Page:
Cell and Tissue Research vol:329 issue:1 pages:91-101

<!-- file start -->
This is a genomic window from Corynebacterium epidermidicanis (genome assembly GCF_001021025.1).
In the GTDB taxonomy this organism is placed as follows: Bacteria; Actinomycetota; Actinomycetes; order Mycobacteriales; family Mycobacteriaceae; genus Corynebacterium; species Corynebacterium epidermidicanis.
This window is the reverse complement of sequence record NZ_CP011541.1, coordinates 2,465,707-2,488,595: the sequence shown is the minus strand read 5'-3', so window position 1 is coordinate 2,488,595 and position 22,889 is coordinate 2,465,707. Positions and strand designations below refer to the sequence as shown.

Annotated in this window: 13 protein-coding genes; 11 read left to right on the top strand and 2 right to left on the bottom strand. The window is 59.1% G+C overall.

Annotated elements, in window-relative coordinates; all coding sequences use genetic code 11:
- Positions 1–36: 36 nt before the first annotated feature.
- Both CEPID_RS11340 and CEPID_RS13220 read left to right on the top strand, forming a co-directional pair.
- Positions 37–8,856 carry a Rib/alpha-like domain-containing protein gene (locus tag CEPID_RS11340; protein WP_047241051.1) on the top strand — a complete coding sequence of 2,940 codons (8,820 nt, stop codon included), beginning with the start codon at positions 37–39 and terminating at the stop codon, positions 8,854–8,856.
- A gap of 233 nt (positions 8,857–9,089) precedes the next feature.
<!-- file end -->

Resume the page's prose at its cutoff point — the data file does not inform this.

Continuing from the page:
Heat shock protein (HSP)-70 is expressed in normal and stressed cells but is highly stress-inducible. Although leptin has long been suggested to be involved in the regulation of stress response, its interaction with the HSP-70 gene is still unknown, under both unstressed and stressed conditions. The present study has aimed to investigate the effect of leptin on HSP-70 gene expression in normal chicken liver, hypothalamus, and muscle. Continuous infusion of recombinant chicken leptin (8 mu g/kg per hour) at a constant rate of 3 ml/h for 6 h in 3-week-old broiler chickens significantly (P < 0.05) decreased food intake and HSP-70 mRNA levels in liver and hypothalamus, but not in muscle. In an attempt to discriminate between the effect of leptin and of leptin-reduced food intake on HSP-70 gene expression, we also evaluated the effect of food deprivation on the same cellular responses in two broiler chicken lines genetically selected for low (LL) or high (FL) abdominal fat pad size. Food deprivation for 16 h did not affect HSP-70 gene expression in any of the studied tissues indicating that the effect of leptin was independent of the inhibition of food intake. Regardless of the nutritional status, HSP-70 mRNA levels were significantly (P < 0.05) higher in the hypothalamus of FL compared with LL chickens consistent with higher mRNA levels for hypothalamic corticotropin-releasing factor. To assess, whether the effects of leptin were direct or indirect, we carried out in vitro studies. Leptin treatments did not affect HSP-70 mRNA levels in a leghorn male hepatoma cell line or quail myoblast cell line suggesting that the effect of leptin on HSP-70 gene expression is mediated through the central nervous system. Furthermore, HSP-70 gene expression was gender-dependent with significantly (P < 0.05) higher levels in male than in female chickens.